Of course youll send them out for high school... wont you?
But what are you going to do about science? Or calculus?
How can you possibly teach everything shes going to need for the SAT?
Wont she want to go to the prom?!"
Home schooling is becoming more mainstream in many countries. In the USA, Canada, the UK and a few other places, folks dont bat an eyelash when you announce that your young child isnt attending a brick and mortar school. Most thinking people realize that to teach a child to read, and the basic content of an elementary education, is well within the realm of any average adult.
But then your child turns thirteen, and all of a sudden theres a noticeable shift in public opinion. The above questions begin trickling in, gently, from well meaning friends and family, a little less gently from the harsher critics and for the first time you may find yourself questioning the wisdom of continuing and your ability to meet all of those "scary" high school needs.
In the next few paragraphs I hope to help to restore the confidence youve had all along, that you CAN successfully educate your child, from cradle to graduation. Ill tell you part of our story and share some resources that Ive found helpful and that perhaps you will too.
The Main Point Of This Article
The one thing I hope youll take away from this article is that there isnt one way to get this thing called education done. The brick and mortar schools, public or private, do not have the corner on the education market and theyre not necessarily best for every child. That being said, we need not throw the baby out with the bath water and some kids benefit greatly from having part of their education come in the form of traditional classes. Theres no right way to do it. Theres only whats best for your individual child.
Doing whats right, educationally, for your individual young person requires a certain amount of bravery, mixed with a healthy dose of deaf ear to the nay-sayers balanced with value placed on the input of others who share your vision and know what theyre talking about.
A Bit of Our Story
You may be asking who I am and what my qualifications to talk about home or road schooling through high school are. Fair enough, its important not to take everything you read at face value.
Im Jenn, Im the mama of four wild adventurer children who weve home educated since birth. Theyre currently aged 9-15 and are in grades 3-12. I've spent the last decade doing educational consulting and curriculum design for families who wish to educate differently. I composed a curriculum that is a blend of the Classical and Charlotte Mason philosophies that runs pre-school through approximately 10th grade. My degree is in education and I've taught in public and private school classrooms at a variety of grade levels. I, myself, was educated by a variety of means including public, private, catholic & road schooling. Weve been on the road full time for well over three years now, schooling as we go. Two of my children are in high school now. Gabriel, 13, is just beginning, and Hannah, almost 15, is almost finished with her required work. If youd like to learn more about our family, you can visit our website: www.edventureproject.com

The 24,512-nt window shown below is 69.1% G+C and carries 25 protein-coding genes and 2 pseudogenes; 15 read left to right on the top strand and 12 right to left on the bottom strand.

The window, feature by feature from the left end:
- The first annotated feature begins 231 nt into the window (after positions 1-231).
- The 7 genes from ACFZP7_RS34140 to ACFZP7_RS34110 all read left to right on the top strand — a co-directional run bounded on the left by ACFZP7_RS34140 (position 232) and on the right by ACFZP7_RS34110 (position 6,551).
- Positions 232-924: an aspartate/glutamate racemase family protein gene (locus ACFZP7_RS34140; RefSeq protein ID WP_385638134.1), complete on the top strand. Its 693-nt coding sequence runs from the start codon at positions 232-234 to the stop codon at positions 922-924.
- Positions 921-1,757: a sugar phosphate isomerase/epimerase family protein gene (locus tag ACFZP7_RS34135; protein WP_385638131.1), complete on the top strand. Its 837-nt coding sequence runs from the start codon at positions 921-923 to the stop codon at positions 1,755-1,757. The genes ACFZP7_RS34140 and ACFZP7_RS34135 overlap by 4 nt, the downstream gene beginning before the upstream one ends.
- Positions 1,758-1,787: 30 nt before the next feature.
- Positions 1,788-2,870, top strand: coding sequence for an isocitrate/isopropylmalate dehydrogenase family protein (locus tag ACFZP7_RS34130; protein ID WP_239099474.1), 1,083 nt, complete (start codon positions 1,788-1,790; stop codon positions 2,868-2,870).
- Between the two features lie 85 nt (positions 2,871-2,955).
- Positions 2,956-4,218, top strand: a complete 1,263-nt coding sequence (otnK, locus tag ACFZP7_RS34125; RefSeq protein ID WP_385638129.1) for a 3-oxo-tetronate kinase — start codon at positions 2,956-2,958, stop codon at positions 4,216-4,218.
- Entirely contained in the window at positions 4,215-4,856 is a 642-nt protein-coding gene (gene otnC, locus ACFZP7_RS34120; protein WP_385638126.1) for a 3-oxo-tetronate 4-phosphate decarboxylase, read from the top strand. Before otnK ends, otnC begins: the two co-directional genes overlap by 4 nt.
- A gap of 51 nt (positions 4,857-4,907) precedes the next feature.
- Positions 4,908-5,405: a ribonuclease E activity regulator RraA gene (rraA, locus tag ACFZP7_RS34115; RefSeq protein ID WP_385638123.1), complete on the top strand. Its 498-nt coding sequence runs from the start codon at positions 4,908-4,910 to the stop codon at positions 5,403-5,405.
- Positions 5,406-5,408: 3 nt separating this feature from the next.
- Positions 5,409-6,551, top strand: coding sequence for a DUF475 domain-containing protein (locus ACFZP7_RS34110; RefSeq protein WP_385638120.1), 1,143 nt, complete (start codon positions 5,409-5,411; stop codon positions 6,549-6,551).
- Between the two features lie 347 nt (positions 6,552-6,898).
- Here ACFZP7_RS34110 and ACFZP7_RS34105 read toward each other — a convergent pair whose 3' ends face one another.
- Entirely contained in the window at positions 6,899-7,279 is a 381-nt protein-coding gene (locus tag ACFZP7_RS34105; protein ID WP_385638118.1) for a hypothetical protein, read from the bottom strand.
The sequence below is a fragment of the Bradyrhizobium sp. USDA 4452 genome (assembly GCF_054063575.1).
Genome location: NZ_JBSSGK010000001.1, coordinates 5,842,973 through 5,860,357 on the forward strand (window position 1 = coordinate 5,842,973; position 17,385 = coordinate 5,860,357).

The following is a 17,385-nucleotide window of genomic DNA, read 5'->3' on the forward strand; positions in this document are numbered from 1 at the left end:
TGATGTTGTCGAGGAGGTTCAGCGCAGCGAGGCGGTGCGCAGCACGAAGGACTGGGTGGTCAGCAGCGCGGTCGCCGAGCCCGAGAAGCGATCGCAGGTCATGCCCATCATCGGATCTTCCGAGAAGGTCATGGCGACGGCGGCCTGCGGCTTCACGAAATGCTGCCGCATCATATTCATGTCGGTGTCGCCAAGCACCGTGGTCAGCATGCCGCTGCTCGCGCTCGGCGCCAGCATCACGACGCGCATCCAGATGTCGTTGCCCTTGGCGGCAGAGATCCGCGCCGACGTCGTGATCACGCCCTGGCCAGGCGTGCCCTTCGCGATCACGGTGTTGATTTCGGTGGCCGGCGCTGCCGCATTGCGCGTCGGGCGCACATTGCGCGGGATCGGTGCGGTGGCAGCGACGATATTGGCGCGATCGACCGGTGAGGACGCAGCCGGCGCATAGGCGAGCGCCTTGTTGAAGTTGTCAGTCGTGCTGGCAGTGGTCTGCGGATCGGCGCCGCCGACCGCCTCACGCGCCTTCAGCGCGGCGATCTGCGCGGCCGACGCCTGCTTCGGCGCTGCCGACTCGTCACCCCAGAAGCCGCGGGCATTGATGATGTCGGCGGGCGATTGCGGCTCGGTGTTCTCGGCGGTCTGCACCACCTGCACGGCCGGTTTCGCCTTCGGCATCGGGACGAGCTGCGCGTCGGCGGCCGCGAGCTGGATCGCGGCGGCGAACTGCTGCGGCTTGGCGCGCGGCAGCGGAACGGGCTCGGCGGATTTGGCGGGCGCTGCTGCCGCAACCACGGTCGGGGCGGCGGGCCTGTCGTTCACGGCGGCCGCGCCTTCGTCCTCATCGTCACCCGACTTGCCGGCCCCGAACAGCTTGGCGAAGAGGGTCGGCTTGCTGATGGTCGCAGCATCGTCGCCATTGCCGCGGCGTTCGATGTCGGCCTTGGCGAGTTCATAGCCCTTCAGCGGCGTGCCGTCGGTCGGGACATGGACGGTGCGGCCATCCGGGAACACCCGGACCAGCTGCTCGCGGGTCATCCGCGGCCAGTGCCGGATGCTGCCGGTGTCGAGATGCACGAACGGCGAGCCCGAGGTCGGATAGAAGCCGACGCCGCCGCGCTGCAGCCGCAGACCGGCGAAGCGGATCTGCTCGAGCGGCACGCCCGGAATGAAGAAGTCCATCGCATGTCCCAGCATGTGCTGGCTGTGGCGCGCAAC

I am not an unschooler. Although much of what we do looks like unschooling and Im very excited about democracy in a childs education and interest driven learning, I do believe wholeheartedly in a parent-directed, liberal education for all children, regardless of their natural bent. Especially in the early years. I believe, as a parent and professional educator, that its the job of the teacher to facilitate a childs passions, teach to their strengths and work diligently to develop areas of weakness so that the developing person is prepared for any path in life he or she may choose later.
My Uncle Dicks 7 Ps apply to so many areas of life, and certainly to road schooling your high schooler: Proper Prior Planning Prevents Piss Poor Performance.
Half of whats daunting about tackling high school is the sobering realisation that what you accomplish, or dont, during those crucial years really does affect the rest of your childs life. Thats scary stuff. You cant approach it lightly.
The most important thing you can do, from the beginning, is to plan your attack. If you're a traveling family then you understand the concept that if you don't know where you're going, it's going to be very hard to get there. You have to create a map:
- Think up front about what youre trying to accomplish,
- Talk with your teen about her plans and goals,
- Research basic graduation requirements,
- Look into the admissions requirements for the specific Universities shes interested in,
- Tailor your educational plan to your childs over all goals for the next ten years.
PLAN YOUR ATTACK and do this with your student.
Covering the Content
This is the part that has too many parents shaking in their boots: "How will we ever teach ..." fill in the blank with the subject that you failed in high school.
Relax. Take three deep breaths.
First, you have to figure out what the required content really is, and thats going to vary depending on the longer term goals of your student.
This K-12 table is useful in outlining the basic definition of a high school education in the United States. That doesnt seem so bad, does it? If you're not from the US, contact your country or states Department of Education to find the right "required content" for your child. If at any time you're having trouble communicating a subject to your child, there are resources to help like tutors at takelessons.com.
Because what you teach within each subject area could vary widely, depending on whether you have a future musician, engineer, journalist or potter on your hands, Im going to refrain from telling you what curriculum works for me, or others, and instead provide a few resources that might be of use to you in finding a good fit for your students: